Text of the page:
The second element above all involves, but not exclusively, the countries which have common borders with member states of the European Community. Here the desire to become part of the EEC has become strong. On the 3rd October 1990, the workhorse of the old CMEA, East Germany, in effect became part of the European Community. In November 1991, Czechoslovakia, Poland and Hungary signed special association agreements with the EEC. The desire to tighten links with Brussels has also arisen in the Baltic states, Slovenia, Croatia, Bulgaria, Rumania and even in some of the ex-Soviet republics.
The third element has been the final disintegration of the old forms of co-operation. CMEA, the Warsaw Pact, the Soviet Union and Yugoslavia have all disappeared.
6. Therefore we can see that the strategy of immediate entry into the world market was undertaken with great single-mindedness. However certain risk factors that could lead these states into a blind alley emerge (that is, into isolation and economic under-development).
The world market is not yet organized on a rational, ordered, basis. It still needs the legal guarantees, firm procedural regulations, and institutional checks which work within markets which have already been established. For example, the European Common Market allows companies to invest and establish relationships and alliances with a degree of security. An example of lack of controls is the current conflict between !be EEC and its two major partners on the world scene, the United States and Japan. This is based on two fundamental questions: free trade and interest rates. There is the risk that unresolved problems between the giants of the world market will be off-loaded onto the weakest links in the chain, i.e. the new arrivals. The danger that the industrialized West will use protectionism to harm the newly democratic countries of Central and Eastern Europe in important sectors such as agriculture is particularly worrying. The entry of the Ukraine into the world market in this sector, for example, will upset the present balance.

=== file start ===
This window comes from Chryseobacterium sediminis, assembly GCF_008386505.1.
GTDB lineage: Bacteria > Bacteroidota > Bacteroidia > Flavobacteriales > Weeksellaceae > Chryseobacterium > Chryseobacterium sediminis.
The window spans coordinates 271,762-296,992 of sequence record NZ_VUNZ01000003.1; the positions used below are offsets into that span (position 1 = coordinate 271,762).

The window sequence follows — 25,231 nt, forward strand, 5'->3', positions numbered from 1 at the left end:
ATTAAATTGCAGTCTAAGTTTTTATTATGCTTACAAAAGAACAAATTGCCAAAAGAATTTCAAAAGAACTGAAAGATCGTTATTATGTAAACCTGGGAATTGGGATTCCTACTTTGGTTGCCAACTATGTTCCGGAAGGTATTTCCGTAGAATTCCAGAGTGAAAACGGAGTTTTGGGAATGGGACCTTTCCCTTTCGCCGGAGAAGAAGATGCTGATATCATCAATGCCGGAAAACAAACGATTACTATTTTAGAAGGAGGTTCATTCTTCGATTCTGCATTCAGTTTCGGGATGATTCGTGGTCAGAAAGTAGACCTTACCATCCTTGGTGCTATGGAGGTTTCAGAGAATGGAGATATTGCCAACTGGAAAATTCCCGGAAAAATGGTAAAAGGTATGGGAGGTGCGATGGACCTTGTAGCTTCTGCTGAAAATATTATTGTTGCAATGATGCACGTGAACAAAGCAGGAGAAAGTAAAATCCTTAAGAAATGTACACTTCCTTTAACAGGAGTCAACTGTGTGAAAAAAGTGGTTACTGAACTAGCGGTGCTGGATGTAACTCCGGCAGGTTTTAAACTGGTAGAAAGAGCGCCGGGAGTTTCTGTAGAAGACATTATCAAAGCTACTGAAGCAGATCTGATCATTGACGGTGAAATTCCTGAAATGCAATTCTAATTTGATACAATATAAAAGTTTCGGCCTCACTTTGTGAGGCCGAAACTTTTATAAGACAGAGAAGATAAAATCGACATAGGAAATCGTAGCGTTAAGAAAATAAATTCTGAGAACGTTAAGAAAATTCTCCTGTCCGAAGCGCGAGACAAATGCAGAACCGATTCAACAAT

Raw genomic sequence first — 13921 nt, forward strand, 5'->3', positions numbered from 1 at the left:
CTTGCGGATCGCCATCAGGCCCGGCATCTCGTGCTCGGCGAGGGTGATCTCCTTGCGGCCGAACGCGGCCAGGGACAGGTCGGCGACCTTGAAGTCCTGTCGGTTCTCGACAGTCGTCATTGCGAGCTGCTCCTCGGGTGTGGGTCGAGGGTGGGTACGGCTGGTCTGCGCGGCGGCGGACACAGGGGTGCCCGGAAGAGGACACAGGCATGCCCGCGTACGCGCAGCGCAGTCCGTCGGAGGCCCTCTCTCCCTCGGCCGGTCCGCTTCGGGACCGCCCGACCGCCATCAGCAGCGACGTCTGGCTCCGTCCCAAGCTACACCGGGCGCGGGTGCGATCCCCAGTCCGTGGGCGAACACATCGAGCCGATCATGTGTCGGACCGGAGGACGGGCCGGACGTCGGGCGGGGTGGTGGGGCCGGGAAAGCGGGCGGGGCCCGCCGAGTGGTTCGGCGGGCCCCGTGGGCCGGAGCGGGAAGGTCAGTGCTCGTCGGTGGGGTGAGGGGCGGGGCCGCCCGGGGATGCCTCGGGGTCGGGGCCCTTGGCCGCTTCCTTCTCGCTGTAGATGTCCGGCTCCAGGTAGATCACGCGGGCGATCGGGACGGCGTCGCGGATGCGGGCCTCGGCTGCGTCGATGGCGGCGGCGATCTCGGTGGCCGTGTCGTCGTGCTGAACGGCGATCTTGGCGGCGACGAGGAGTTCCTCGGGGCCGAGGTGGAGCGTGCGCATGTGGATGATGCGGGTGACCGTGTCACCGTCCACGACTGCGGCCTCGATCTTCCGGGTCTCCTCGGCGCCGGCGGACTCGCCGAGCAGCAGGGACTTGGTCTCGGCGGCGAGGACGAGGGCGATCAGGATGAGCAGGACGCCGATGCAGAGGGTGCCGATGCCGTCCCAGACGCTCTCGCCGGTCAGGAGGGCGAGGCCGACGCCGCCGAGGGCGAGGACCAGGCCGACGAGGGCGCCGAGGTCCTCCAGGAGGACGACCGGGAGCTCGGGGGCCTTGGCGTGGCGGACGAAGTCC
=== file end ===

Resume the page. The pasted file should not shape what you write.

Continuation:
The world market is not yet capable of mobilizing sufficient resources for the development of all the economic areas that need capital. The developing world is not the only competitor of Eastern Europe. Eastern Europe also has to contend with such industrialized states as the USA, a united Germany, and indeed Italy itself, all of which have their own enormous internal financial imbalances. The scarcity of capital is becoming one of the most important features of international economics. The willingness of Western business to make direct investments should not be overrated. While Europe has begun to act, Japan and America have shown a great deal of caution regarding buy-outs and joint-ventures.
Despite romantic and sentimental attitudes which often dominate public opinion, a lot of companies, and as many governments, do not consider that the economic and political disintegration of the East, which was actively desired by those who wanted direct contact with the world market, is a contribution to growth and stability at all. Conflict and disorder, which are occurring at regular intervals, the confusion of roles, and the conflict between legal systems are features of this process. All of which, by adding to the risk, have encouraged the sense of disorientation and even fear which investors have felt and which have subsequently kept investments away.
There is therefore the risk that the countries of Central and Eastern Europe will have to face the problems of transition to a market economy alone. They will not be able to benefit from the indispensable help of international capital, while the old channels of trade relations inherited from CMEA are now obsolete. An unhappy outcome could paralyse for years to come the whole of the Eastern bloc, with the exception of the old DDR, Czechoslovakia, Poland and Hungary. These four countries in fact do not enjoy privileged access to the world market. But, on the other hand, they can count on integration into the EEC, particularly thanks to the public and private efforts of German financial investors, who have a geopolitical vested interest in stabilizing the eastern frontiers of their country.
Because of these conditions, the probability that the economic situation will fall into a spin increases. These countries have made the best and boldest choice in order to liberalize their economies. Despite this, Western capital is not forthcoming, East European businesses are not receiving Western orders and the whole economic crisis deepens, assuming an increasingly worrying aspect.